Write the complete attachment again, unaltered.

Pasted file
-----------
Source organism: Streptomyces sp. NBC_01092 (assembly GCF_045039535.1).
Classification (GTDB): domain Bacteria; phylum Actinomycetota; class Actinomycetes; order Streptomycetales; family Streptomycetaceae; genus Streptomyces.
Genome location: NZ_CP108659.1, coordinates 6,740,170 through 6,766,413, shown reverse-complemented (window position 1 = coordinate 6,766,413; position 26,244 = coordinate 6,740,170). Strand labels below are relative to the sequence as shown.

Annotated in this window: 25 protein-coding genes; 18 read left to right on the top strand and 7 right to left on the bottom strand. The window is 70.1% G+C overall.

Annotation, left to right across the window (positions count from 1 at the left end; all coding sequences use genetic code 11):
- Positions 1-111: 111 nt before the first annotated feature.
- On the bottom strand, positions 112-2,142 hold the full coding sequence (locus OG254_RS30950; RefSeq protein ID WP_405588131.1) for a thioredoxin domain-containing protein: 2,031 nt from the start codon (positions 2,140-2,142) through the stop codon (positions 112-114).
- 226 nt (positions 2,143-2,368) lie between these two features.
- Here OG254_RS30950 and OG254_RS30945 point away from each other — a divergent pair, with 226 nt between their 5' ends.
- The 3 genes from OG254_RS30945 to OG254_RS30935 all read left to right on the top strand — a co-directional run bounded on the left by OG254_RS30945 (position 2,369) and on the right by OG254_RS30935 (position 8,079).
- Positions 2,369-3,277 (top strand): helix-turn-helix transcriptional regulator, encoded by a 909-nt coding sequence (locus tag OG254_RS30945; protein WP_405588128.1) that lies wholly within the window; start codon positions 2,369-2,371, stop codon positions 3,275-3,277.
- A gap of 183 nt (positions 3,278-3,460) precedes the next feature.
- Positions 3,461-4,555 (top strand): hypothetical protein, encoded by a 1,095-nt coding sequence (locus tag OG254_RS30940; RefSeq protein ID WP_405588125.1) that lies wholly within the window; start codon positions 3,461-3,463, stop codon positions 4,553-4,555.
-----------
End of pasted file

Source organism: Streptomyces sp. NBC_01092 (assembly GCF_045039535.1).
Classification (GTDB): domain Bacteria; phylum Actinomycetota; class Actinomycetes; order Streptomycetales; family Streptomycetaceae; genus Streptomyces.
Genome location: NZ_CP108659.1, coordinates 6,740,170 through 6,766,413, shown reverse-complemented (window position 1 = coordinate 6,766,413; position 26,244 = coordinate 6,740,170). Strand labels below are relative to the sequence as shown.

Annotated in this window: 25 protein-coding genes; 18 read left to right on the top strand and 7 right to left on the bottom strand. The window is 70.1% G+C overall.

Annotation, left to right across the window (positions count from 1 at the left end; all coding sequences use genetic code 11):
- Positions 1-111: 111 nt before the first annotated feature.
- On the bottom strand, positions 112-2,142 hold the full coding sequence (locus OG254_RS30950; RefSeq protein ID WP_405588131.1) for a thioredoxin domain-containing protein: 2,031 nt from the start codon (positions 2,140-2,142) through the stop codon (positions 112-114).
- 226 nt (positions 2,143-2,368) lie between these two features.
- Here OG254_RS30950 and OG254_RS30945 point away from each other — a divergent pair, with 226 nt between their 5' ends.
- The 3 genes from OG254_RS30945 to OG254_RS30935 all read left to right on the top strand — a co-directional run bounded on the left by OG254_RS30945 (position 2,369) and on the right by OG254_RS30935 (position 8,079).
- Positions 2,369-3,277 (top strand): helix-turn-helix transcriptional regulator, encoded by a 909-nt coding sequence (locus tag OG254_RS30945; protein WP_405588128.1) that lies wholly within the window; start codon positions 2,369-2,371, stop codon positions 3,275-3,277.
- A gap of 183 nt (positions 3,278-3,460) precedes the next feature.
- Positions 3,461-4,555 (top strand): hypothetical protein, encoded by a 1,095-nt coding sequence (locus tag OG254_RS30940; RefSeq protein ID WP_405588125.1) that lies wholly within the window; start codon positions 3,461-3,463, stop codon positions 4,553-4,555.